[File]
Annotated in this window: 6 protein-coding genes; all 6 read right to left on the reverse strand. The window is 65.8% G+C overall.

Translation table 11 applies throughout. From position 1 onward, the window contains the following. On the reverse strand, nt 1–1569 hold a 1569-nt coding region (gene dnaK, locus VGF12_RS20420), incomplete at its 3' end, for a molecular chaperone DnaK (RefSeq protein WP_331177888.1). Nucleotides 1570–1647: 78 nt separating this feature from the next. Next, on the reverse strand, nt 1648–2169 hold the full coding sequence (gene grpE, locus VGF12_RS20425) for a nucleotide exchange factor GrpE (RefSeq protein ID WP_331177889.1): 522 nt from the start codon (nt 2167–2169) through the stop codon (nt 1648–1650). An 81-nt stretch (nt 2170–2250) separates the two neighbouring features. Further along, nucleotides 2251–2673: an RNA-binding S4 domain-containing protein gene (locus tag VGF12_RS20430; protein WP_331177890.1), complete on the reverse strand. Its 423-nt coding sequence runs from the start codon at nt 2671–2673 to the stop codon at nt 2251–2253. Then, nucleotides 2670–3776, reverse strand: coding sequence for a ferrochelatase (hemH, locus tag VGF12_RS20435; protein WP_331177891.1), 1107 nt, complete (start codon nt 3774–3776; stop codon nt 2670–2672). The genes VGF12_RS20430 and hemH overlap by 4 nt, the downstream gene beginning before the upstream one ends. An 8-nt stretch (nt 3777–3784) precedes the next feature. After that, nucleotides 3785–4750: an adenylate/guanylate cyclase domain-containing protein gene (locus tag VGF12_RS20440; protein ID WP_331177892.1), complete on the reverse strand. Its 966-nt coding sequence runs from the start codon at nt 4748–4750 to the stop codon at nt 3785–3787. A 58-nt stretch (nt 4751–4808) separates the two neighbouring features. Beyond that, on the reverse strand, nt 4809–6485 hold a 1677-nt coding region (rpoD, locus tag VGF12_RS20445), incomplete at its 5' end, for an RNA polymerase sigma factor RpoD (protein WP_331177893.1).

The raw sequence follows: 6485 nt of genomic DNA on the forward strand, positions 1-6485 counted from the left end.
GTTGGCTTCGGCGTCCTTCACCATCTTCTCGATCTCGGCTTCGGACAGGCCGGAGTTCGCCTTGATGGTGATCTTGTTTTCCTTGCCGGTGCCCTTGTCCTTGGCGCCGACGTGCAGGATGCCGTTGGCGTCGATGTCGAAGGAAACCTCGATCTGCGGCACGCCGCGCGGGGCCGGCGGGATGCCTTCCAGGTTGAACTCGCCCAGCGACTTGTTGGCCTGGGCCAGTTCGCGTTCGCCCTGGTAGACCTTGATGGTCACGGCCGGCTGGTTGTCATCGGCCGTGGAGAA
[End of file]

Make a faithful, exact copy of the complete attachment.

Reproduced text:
Annotated in this window: 6 protein-coding genes; all 6 read right to left on the reverse strand. The window is 65.8% G+C overall.

Translation table 11 applies throughout. From position 1 onward, the window contains the following. On the reverse strand, nt 1–1569 hold a 1569-nt coding region (gene dnaK, locus VGF12_RS20420), incomplete at its 3' end, for a molecular chaperone DnaK (RefSeq protein WP_331177888.1). Nucleotides 1570–1647: 78 nt separating this feature from the next. Next, on the reverse strand, nt 1648–2169 hold the full coding sequence (gene grpE, locus VGF12_RS20425) for a nucleotide exchange factor GrpE (RefSeq protein ID WP_331177889.1): 522 nt from the start codon (nt 2167–2169) through the stop codon (nt 1648–1650). An 81-nt stretch (nt 2170–2250) separates the two neighbouring features. Further along, nucleotides 2251–2673: an RNA-binding S4 domain-containing protein gene (locus tag VGF12_RS20430; protein WP_331177890.1), complete on the reverse strand. Its 423-nt coding sequence runs from the start codon at nt 2671–2673 to the stop codon at nt 2251–2253. Then, nucleotides 2670–3776, reverse strand: coding sequence for a ferrochelatase (hemH, locus tag VGF12_RS20435; protein WP_331177891.1), 1107 nt, complete (start codon nt 3774–3776; stop codon nt 2670–2672). The genes VGF12_RS20430 and hemH overlap by 4 nt, the downstream gene beginning before the upstream one ends. An 8-nt stretch (nt 3777–3784) precedes the next feature. After that, nucleotides 3785–4750: an adenylate/guanylate cyclase domain-containing protein gene (locus tag VGF12_RS20440; protein ID WP_331177892.1), complete on the reverse strand. Its 966-nt coding sequence runs from the start codon at nt 4748–4750 to the stop codon at nt 3785–3787. A 58-nt stretch (nt 4751–4808) separates the two neighbouring features. Beyond that, on the reverse strand, nt 4809–6485 hold a 1677-nt coding region (rpoD, locus tag VGF12_RS20445), incomplete at its 5' end, for an RNA polymerase sigma factor RpoD (protein WP_331177893.1).

The raw sequence follows: 6485 nt of genomic DNA on the forward strand, positions 1-6485 counted from the left end.
GTTGGCTTCGGCGTCCTTCACCATCTTCTCGATCTCGGCTTCGGACAGGCCGGAGTTCGCCTTGATGGTGATCTTGTTTTCCTTGCCGGTGCCCTTGTCCTTGGCGCCGACGTGCAGGATGCCGTTGGCGTCGATGTCGAAGGAAACCTCGATCTGCGGCACGCCGCGCGGGGCCGGCGGGATGCCTTCCAGGTTGAACTCGCCCAGCGACTTGTTGGCCTGGGCCAGTTCGCGTTCGCCCTGGTAGACCTTGATGGTCACGGCCGGCTGGTTGTCATCGGCCGTGGAGAA